Do you know how many new laws you're expected to obey in 1997?
Whatever the number, when we combine all lawmaking activities at the federal, state, and local levels, we can see that every U.S. citizen is bound by literally hundreds of new government mandates each year. As business owners and others can attest, it's becoming increasingly difficult and expensive to comply with these constantly changing legal requirements-or even to keep track of them all!
According to Richard Strong, Utah's director of legislative research, there is a growing trend in American society to have legislators pass new laws for every ill: "People are turning to government to solve problems. Government is expected to come to the table on anything and everything."
To Be Just, the Law Must Be Limited
Sadly, this is the very situation our Founding Fathers warned us against. In 1788 James Madison wrote: "It will be of little avail to the people that the laws are made by men of their own choice if the laws be so voluminous that they cannot be read, or so incoherent that they cannot be understood; if they... undergo such incessant changes that no man, who knows what the law is today, can guess what it will be tomorrow. Law is defined to be a rule of action; but how can that be a rule, which is little known, and less fixed?" (see The Five Thousand Year Leap, p. 246)
Since law is force, it should be restricted to the one purpose for which individuals may legitimately use force--to protect our natural rights. As Thomas Jefferson put it in his First Inaugural Address, the law should "restrain men from injuring one another" but "leave them otherwise free to regulate their own pursuits."
Therefore, whenever a new bill comes before a legislative body, each member ought to ask himself.. "Do I have the right to use force against my neighbor to achieve this goal? Would I be willing to forcibly take his property, lock him in jail, or (in some cases) put him to death for failing to obey this law?" If a legislator isn't certain it would be just to do so, he should vote against the bill.
In this and other ways, laws should always conform to basic moral principles. As French statesman Frederic Bastiat observed in 1848, "When law and morality contradict each other, the citizen has the cruel alternative of either losing his moral sense or losing his respect for the law." (The Law, p. 12)
Natural Law: The Basis of Moral Government
But how can we ensure that our laws are morally sound? Throughout human history, enlightened societies have sought to accomplish this goal by developing their legal codes in accordance with Natural Law. America's founders knew all about natural law, and they regarded it as an essential element in our nation's "freedom and unity" formula. Indeed, the Declaration of Independence begins with an appeal to "the laws of nature and of nature's God."
What is natural law? First of all, Cicero defines Natural Law as "true law." Then he says:
"True law is right reason in agreement with nature; it is of universal application, unchanging and everlasting; it summons to duty by its commands, and averts from wrongdoing by its prohibitions.... It is a sin to try to alter this law, nor is it allowable to repeal any part of it, and it is impossible to abolish entirely. We cannot be freed from its obligations by senate or people, and we need not look outside ourselves for an expounder or interpreter of it. And there will not be different laws at Rome and Athens, or different laws now and in the future, but one eternal and unchangeable law will be valid for all nations and all times, and there will be one master and ruler, that is God, over us all, for he is the author of this law, its promulgator, and its enforcing judge. Whoever is disobedient is fleeing from himself and denying his human nature, and by reason of this very fact he will suffer the worst punishment." (The Five thousand Year Leap, p. 40)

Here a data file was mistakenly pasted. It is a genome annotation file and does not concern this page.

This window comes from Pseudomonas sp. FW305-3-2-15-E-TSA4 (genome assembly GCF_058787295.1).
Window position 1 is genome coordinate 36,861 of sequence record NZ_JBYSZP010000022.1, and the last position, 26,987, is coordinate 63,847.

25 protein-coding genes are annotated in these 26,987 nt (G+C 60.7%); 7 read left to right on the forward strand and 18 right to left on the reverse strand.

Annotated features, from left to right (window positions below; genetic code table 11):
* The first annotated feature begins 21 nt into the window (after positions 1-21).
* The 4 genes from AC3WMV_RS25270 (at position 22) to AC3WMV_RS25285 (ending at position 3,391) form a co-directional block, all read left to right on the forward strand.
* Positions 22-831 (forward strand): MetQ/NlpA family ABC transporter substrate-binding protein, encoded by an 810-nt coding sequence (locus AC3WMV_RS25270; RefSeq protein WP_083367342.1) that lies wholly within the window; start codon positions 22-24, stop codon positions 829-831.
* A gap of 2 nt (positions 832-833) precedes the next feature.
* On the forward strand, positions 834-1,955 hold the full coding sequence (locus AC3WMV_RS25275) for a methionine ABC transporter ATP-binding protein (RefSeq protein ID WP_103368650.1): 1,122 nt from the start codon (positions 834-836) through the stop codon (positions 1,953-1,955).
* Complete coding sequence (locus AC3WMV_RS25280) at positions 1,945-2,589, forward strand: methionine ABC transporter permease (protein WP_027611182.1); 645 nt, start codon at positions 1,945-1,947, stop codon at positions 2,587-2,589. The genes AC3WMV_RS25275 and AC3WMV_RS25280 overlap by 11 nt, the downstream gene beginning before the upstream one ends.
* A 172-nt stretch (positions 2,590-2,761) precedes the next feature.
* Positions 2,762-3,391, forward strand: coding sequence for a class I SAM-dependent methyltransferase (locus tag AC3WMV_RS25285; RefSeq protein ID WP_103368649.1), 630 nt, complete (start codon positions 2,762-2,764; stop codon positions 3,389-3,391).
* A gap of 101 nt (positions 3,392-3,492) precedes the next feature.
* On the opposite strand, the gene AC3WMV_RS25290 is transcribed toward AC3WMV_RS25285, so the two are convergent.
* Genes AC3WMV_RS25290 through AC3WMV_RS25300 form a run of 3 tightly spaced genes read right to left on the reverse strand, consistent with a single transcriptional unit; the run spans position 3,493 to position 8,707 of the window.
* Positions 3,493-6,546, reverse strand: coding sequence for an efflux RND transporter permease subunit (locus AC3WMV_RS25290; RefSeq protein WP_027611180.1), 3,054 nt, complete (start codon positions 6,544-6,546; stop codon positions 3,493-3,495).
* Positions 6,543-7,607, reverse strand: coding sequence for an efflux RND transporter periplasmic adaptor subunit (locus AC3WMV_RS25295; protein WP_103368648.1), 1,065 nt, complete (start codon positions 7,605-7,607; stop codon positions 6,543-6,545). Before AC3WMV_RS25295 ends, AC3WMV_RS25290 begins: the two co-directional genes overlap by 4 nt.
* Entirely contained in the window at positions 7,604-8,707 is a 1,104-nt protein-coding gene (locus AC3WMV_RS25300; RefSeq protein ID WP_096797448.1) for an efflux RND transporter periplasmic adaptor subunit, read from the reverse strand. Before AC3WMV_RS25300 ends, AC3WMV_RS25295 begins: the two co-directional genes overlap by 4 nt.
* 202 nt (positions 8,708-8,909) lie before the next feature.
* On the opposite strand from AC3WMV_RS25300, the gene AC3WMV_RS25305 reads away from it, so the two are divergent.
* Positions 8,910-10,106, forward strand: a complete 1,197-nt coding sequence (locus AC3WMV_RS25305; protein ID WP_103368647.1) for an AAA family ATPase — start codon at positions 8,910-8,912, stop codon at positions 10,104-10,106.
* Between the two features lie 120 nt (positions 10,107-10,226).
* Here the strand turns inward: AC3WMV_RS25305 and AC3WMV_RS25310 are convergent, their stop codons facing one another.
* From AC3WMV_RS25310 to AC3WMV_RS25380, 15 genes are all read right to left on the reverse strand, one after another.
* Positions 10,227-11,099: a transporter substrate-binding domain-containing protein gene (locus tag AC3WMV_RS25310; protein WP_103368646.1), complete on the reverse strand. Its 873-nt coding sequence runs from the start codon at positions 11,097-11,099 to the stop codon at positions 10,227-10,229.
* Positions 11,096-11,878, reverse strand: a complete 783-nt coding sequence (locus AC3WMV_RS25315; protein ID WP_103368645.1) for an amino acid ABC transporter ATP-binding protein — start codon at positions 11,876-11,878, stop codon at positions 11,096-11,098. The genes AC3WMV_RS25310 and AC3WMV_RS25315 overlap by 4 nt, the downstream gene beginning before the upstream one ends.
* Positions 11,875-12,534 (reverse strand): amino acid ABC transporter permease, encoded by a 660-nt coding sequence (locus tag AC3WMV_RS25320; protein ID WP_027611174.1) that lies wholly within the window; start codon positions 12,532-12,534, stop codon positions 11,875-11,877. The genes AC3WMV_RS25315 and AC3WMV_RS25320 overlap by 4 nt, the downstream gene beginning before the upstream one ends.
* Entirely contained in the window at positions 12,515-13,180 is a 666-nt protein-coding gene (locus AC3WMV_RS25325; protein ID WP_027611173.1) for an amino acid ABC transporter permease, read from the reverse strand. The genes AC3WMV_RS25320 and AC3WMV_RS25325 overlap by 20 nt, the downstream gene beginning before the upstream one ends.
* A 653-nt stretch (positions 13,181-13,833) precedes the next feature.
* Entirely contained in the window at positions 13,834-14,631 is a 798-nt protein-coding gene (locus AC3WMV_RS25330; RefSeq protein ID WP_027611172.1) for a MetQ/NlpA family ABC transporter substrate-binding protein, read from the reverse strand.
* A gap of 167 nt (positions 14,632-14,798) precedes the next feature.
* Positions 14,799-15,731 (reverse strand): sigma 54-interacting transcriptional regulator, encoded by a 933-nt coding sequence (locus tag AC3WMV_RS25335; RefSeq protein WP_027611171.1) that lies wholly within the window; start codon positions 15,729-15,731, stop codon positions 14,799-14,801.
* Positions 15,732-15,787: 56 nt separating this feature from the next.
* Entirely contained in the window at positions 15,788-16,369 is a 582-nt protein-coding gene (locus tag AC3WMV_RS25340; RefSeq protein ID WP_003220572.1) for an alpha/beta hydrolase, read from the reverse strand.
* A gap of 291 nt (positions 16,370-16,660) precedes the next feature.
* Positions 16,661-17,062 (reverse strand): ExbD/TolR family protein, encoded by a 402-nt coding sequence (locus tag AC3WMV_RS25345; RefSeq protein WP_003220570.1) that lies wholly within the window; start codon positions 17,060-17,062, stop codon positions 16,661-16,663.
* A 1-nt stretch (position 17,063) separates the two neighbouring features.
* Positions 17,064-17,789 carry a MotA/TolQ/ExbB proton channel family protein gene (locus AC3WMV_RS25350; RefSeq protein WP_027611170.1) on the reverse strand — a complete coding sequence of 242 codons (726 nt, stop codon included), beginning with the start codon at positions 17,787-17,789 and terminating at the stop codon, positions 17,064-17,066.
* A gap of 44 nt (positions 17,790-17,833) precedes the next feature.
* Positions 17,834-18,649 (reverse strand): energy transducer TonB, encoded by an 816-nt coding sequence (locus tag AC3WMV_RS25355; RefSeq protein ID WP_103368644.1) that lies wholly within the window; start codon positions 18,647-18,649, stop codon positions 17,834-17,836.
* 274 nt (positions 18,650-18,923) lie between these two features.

In 1764, Massachusetts patriot James Otis defined Natural Law as "the rules of moral conduct implanted by nature in the human mind, forming the proper basis for and being superior to all written laws; the will of God revealed to man through his conscience." (Annals of America, 2:11) Closely tied to the idea of natural law are other vital principles such as justice, equality, and natural rights. In explaining his reasons for opposing an unjust revenue act passed by the British parliament Otis further declared, "The supreme power in a state is jus dicere [to declare the law only]: jus dare [to give the law], strictly speaking, belongs alone to God.... There must be in every instance a higher authority, [namely,] God. Should an act of Parliament be against any of His natural laws, which are immutably true, their declaration would be contrary to eternal truth, equity, and justice, and consequently void."
When the U.S. Constitution was completed, its framers looked upon it as an expression of this higher law. According to Madison, it was a product of "the transcendent law of nature." Alexander Hamilton called it "a fundamental law" and concluded that "no legislative act... contrary to the Constitution can be valid." (Federalist Papers, Nos. 43 & 78)
Who Taught the Founders About This?
Where did the Founders learn about natural law? In their historical and political studies, it was a familiar thread that ran through the Greek and Roman philosophers (such as Aristotle, Demosthenes, Seneca, and especially Cicero); the Anglo-Saxon tradition of common law; and many of the European and English political philosophers (such as Sir Edward Coke, John Locke, Baron Charles de Montesquieu, and Sir William Blackstone).
This passage from Blackstone is representative of what they encountered in their reading: "Man, considered as a creature, must necessarily be subject to the laws of his Creator.... These are the eternal, immutable laws of good and evil, to which the Creator Himself in all His dispensations conforms; and which He has enabled human reason to discover, so far as they are necessary for the conduct of human actions. Such, among others, are these principles: that we should live honestly, should hurt nobody, and should render to everyone his due.... This law of nature... is binding over all the globe, in all countries and at all times; no human laws are of any validity if contrary to this." (The Five Thousand Year Leap, p. 138)
The Bible and Natural Law